So, what about the applicability of click & treat to ISDs? It is my opinion that it could be suitable for children, elderly and others who would have a hard time earning and keeping the dog's respect. However, it's protection of these vulnerable ones is limited. Ken MacRury pointed out in his Master's thesis that the evolution in children's activity from playing with puppies to formal schooling and playing Nintendo, has had a major impact on the socialization of ISDs in their original environment. Further, I do not believe that click & treat is even halfway adequate for the primary owner/trainer/driver/ manager to rely on such a one-sided (half-assed?) relationship. Reading about its purported superiority, the contrast is routinely made to "punishment-based" behavior training. Odd! What experienced dog person does not present a rewarding as well as a demanding side when interacting with his/her dog(s)? How else can you create clear feedback and communication? Traditional methods of training and working with dogs, whether they are sled dogs, livestock dogs, hunting dogs, police/military dogs, all seem to have used a balanced, fully dimensional, natural method of BOTH reward and encouragement combined with corrections or unpleasant consequences to inappropriate action. You are allowed to say "No!" While there are some cultural variations, the concepts are clear and consistent.  A fully fleshed out, balanced approach is what is most natural and therefore easiest for the dog to understand. There are no social living species that do not have some form of dominance hierarchy. Click & treat alone, withholding treats as the only negative, leaves the status of the players unresolved, and therefore open to testing - not a good thing.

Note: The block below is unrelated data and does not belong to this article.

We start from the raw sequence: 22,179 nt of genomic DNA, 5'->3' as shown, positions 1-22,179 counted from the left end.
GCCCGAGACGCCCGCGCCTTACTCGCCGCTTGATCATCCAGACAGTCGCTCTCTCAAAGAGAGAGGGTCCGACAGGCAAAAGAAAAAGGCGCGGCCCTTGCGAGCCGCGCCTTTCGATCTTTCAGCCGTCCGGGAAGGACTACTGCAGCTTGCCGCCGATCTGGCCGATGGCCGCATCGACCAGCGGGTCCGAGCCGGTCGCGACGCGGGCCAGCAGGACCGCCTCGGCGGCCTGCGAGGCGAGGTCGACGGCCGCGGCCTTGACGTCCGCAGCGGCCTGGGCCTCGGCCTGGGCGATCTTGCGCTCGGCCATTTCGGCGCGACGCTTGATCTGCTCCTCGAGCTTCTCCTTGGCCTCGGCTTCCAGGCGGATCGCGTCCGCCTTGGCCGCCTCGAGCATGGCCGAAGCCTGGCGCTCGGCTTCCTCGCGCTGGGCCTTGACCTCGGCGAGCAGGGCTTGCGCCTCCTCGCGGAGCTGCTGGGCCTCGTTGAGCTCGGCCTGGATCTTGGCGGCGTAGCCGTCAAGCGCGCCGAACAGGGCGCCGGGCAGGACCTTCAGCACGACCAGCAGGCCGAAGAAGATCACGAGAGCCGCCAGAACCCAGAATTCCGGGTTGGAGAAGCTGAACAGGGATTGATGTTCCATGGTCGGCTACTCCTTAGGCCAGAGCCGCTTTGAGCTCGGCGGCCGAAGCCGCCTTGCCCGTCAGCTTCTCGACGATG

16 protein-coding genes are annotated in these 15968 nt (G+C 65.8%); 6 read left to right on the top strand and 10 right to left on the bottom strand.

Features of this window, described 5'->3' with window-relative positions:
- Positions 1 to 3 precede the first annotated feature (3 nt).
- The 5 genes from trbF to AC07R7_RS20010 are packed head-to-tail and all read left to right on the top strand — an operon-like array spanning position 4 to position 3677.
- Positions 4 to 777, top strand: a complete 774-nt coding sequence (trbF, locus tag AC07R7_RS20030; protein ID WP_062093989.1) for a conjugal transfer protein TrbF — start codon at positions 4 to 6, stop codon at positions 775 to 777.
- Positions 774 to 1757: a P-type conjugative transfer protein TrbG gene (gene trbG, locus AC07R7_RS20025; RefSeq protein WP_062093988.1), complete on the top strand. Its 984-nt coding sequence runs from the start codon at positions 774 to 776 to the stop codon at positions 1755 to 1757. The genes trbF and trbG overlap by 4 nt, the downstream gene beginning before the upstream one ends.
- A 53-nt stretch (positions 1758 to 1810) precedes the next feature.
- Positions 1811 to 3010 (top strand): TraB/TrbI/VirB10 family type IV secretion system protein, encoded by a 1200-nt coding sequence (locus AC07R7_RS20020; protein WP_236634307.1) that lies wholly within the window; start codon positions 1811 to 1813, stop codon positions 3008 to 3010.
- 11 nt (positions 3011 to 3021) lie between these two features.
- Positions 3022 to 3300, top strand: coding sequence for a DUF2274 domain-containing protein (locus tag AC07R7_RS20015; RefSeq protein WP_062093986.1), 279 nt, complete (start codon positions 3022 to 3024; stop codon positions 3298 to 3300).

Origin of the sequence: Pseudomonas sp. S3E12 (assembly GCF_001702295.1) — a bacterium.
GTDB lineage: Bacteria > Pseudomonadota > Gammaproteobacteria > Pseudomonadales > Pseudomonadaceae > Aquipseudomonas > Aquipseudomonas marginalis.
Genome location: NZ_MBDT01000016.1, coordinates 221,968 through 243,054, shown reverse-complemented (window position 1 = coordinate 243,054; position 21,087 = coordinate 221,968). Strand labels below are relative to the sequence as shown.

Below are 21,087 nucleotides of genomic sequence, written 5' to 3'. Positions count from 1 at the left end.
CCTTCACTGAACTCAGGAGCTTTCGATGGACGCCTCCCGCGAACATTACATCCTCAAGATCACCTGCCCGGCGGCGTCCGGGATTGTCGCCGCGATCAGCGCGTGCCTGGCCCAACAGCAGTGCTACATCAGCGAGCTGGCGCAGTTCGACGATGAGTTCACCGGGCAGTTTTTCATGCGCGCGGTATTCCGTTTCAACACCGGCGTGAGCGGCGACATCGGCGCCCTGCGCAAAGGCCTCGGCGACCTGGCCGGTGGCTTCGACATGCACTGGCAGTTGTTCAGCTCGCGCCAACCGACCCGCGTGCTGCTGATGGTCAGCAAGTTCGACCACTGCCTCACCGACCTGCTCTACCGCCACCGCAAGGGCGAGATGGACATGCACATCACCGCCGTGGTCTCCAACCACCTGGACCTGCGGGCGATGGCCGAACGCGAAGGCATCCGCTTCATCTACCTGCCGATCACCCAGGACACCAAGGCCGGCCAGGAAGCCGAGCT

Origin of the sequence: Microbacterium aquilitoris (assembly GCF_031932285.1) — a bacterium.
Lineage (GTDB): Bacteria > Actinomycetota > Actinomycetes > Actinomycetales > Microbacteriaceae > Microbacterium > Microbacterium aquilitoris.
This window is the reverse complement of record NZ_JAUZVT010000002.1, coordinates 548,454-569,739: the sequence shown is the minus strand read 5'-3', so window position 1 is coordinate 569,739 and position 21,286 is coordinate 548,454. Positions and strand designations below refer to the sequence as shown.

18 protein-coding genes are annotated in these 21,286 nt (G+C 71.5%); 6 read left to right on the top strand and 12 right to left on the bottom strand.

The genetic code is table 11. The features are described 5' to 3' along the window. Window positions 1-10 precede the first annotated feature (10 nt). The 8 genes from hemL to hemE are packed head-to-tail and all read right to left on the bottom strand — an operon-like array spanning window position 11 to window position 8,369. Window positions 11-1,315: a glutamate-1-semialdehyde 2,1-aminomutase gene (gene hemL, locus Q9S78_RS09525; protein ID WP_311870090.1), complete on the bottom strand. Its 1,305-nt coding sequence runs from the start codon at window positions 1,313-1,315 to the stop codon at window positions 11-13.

Another problem I have with the click & treat approach is that it is being marketed as a panacea, a single solution to all problems. This may not be its proponents’ intention, officially, but it is in fact what is coming across to the dog owning public. At the same time, the public is being told that since dogs are domesticated, that they do not understand rank and its obligations. This is the same problem with the popular use of the halter type head collar.  It is an attempt to avoid dealing directly with the source of the problem, and for that it is a documented failure. Not that such a device can't be useful. I read where one dog driver used it to correct a dog from chewing his lines by attaching a long cord from the dog wearing the halter to the handle bar of the sled and jerking it when the miscreant acted up: a more immediate correction than stopping the whole team and running up to the dog. 

I write about these ideas for the Fan Hitch because in our dealings with non-dog savvy people, law makers, neighbors, people who vote and change laws affecting the sport of dogsledding and the legal ownership of certain breeds of dogs, we must have already thought out our rationale for doing what we do, and be ready with an informed, well considered opinion so as not to be dismissed as Neanderthals (albeit with Pleistocene dogs). And in our dealings with modern behaviorists, we need ammunition. While they have finally, begrudgingly admitted that different breeds have different behavioral tendencies, they are unwilling to accept other than their own orthodoxy as appropriate. There is the idea that tough-minded dogs are only tough because they were treated poorly as pups. 

I would be interested in hearing from sled dog people who have dealt with this issue in discussions or in practice.  As "Uncle Elmer", Mel Fishback Riley was clear that at certain select times, the dog(s) should be "scared" of their owner/driver. Is a puppy ever "scared" of his mother when she disciplines it? Does that scar the puppy for life or make it more deferential to legitimate authority and better adapted to the politics of life?